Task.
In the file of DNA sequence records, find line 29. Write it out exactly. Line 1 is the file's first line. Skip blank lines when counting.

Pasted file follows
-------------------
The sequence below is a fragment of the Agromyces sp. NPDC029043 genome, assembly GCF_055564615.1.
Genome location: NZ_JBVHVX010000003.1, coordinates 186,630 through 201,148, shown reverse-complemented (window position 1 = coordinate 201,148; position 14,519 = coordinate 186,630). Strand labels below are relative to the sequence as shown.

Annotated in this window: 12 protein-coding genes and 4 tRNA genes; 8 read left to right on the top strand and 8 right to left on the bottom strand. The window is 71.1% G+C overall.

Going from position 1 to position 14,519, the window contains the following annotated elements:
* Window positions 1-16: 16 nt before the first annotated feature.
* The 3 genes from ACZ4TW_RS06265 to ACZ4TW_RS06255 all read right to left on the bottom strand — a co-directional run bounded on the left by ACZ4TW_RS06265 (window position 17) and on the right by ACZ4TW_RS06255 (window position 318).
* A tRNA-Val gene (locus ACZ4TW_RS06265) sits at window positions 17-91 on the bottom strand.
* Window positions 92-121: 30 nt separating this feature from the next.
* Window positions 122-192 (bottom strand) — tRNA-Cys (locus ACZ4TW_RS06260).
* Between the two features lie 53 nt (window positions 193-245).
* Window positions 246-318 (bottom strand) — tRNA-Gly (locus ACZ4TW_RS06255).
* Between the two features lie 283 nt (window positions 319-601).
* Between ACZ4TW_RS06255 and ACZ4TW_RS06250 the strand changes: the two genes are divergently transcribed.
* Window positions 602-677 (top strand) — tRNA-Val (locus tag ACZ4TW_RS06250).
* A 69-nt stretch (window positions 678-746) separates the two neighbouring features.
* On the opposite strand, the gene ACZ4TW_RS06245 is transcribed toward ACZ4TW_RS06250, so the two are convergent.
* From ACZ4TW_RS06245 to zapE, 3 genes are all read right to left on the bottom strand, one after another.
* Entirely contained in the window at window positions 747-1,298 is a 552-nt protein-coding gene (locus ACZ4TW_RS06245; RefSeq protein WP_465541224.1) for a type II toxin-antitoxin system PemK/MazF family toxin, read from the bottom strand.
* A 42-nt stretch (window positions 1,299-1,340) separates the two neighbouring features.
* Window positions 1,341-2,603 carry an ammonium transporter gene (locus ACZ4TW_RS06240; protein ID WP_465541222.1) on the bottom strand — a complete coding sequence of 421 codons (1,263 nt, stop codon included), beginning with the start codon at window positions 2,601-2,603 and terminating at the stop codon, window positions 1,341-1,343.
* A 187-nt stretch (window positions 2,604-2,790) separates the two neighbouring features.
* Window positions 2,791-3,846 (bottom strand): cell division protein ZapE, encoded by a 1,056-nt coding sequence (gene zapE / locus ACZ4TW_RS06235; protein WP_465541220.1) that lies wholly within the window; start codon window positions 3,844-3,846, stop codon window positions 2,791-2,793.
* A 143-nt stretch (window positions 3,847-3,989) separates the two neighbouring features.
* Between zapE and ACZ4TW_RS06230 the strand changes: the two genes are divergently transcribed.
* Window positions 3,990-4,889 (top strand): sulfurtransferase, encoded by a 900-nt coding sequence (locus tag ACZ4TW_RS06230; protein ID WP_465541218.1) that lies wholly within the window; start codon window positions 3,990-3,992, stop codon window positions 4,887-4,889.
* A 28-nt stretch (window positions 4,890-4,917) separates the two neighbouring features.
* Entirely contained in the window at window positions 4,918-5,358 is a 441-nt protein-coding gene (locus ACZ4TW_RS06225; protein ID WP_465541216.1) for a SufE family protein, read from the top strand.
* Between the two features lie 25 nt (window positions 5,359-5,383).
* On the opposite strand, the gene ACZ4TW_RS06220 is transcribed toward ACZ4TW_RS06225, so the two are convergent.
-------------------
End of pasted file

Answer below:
* On the opposite strand, the gene ACZ4TW_RS06220 is transcribed toward ACZ4TW_RS06225, so the two are convergent.